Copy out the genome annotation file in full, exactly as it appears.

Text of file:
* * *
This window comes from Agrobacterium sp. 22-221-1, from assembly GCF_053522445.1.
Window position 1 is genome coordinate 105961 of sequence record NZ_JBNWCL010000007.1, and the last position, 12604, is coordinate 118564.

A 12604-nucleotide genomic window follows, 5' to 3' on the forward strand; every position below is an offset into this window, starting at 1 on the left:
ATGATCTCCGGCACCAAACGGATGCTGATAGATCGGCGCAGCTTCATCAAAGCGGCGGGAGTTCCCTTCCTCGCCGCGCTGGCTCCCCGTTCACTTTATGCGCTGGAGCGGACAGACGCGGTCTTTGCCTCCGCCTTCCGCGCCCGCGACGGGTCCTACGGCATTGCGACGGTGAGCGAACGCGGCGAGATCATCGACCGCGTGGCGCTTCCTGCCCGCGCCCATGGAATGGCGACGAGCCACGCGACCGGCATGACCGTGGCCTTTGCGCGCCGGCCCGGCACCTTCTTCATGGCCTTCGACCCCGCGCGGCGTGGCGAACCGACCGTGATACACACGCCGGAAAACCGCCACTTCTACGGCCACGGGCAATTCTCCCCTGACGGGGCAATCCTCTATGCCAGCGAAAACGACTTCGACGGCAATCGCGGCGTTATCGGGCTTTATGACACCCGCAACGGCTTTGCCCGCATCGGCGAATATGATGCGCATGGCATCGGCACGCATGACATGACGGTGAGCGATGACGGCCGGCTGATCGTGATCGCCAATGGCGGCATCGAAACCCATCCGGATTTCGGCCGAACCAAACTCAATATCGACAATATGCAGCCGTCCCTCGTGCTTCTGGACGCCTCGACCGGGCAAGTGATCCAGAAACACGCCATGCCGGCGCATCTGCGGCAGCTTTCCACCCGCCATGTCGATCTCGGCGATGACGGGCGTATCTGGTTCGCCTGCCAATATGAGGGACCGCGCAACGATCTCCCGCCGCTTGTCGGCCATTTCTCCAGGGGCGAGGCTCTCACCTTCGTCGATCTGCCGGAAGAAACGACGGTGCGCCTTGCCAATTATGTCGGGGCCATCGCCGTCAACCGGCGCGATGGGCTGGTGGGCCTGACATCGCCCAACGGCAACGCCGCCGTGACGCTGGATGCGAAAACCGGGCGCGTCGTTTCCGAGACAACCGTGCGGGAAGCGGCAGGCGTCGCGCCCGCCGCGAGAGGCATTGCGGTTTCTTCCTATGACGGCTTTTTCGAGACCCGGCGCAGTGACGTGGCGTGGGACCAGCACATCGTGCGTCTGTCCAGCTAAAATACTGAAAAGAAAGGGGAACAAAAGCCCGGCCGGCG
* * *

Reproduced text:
This window comes from Agrobacterium sp. 22-221-1, from assembly GCF_053522445.1.
Window position 1 is genome coordinate 105961 of sequence record NZ_JBNWCL010000007.1, and the last position, 12604, is coordinate 118564.

A 12604-nucleotide genomic window follows, 5' to 3' on the forward strand; every position below is an offset into this window, starting at 1 on the left:
ATGATCTCCGGCACCAAACGGATGCTGATAGATCGGCGCAGCTTCATCAAAGCGGCGGGAGTTCCCTTCCTCGCCGCGCTGGCTCCCCGTTCACTTTATGCGCTGGAGCGGACAGACGCGGTCTTTGCCTCCGCCTTCCGCGCCCGCGACGGGTCCTACGGCATTGCGACGGTGAGCGAACGCGGCGAGATCATCGACCGCGTGGCGCTTCCTGCCCGCGCCCATGGAATGGCGACGAGCCACGCGACCGGCATGACCGTGGCCTTTGCGCGCCGGCCCGGCACCTTCTTCATGGCCTTCGACCCCGCGCGGCGTGGCGAACCGACCGTGATACACACGCCGGAAAACCGCCACTTCTACGGCCACGGGCAATTCTCCCCTGACGGGGCAATCCTCTATGCCAGCGAAAACGACTTCGACGGCAATCGCGGCGTTATCGGGCTTTATGACACCCGCAACGGCTTTGCCCGCATCGGCGAATATGATGCGCATGGCATCGGCACGCATGACATGACGGTGAGCGATGACGGCCGGCTGATCGTGATCGCCAATGGCGGCATCGAAACCCATCCGGATTTCGGCCGAACCAAACTCAATATCGACAATATGCAGCCGTCCCTCGTGCTTCTGGACGCCTCGACCGGGCAAGTGATCCAGAAACACGCCATGCCGGCGCATCTGCGGCAGCTTTCCACCCGCCATGTCGATCTCGGCGATGACGGGCGTATCTGGTTCGCCTGCCAATATGAGGGACCGCGCAACGATCTCCCGCCGCTTGTCGGCCATTTCTCCAGGGGCGAGGCTCTCACCTTCGTCGATCTGCCGGAAGAAACGACGGTGCGCCTTGCCAATTATGTCGGGGCCATCGCCGTCAACCGGCGCGATGGGCTGGTGGGCCTGACATCGCCCAACGGCAACGCCGCCGTGACGCTGGATGCGAAAACCGGGCGCGTCGTTTCCGAGACAACCGTGCGGGAAGCGGCAGGCGTCGCGCCCGCCGCGAGAGGCATTGCGGTTTCTTCCTATGACGGCTTTTTCGAGACCCGGCGCAGTGACGTGGCGTGGGACCAGCACATCGTGCGTCTGTCCAGCTAAAATACTGAAAAGAAAGGGGAACAAAAGCCCGGCCGGCG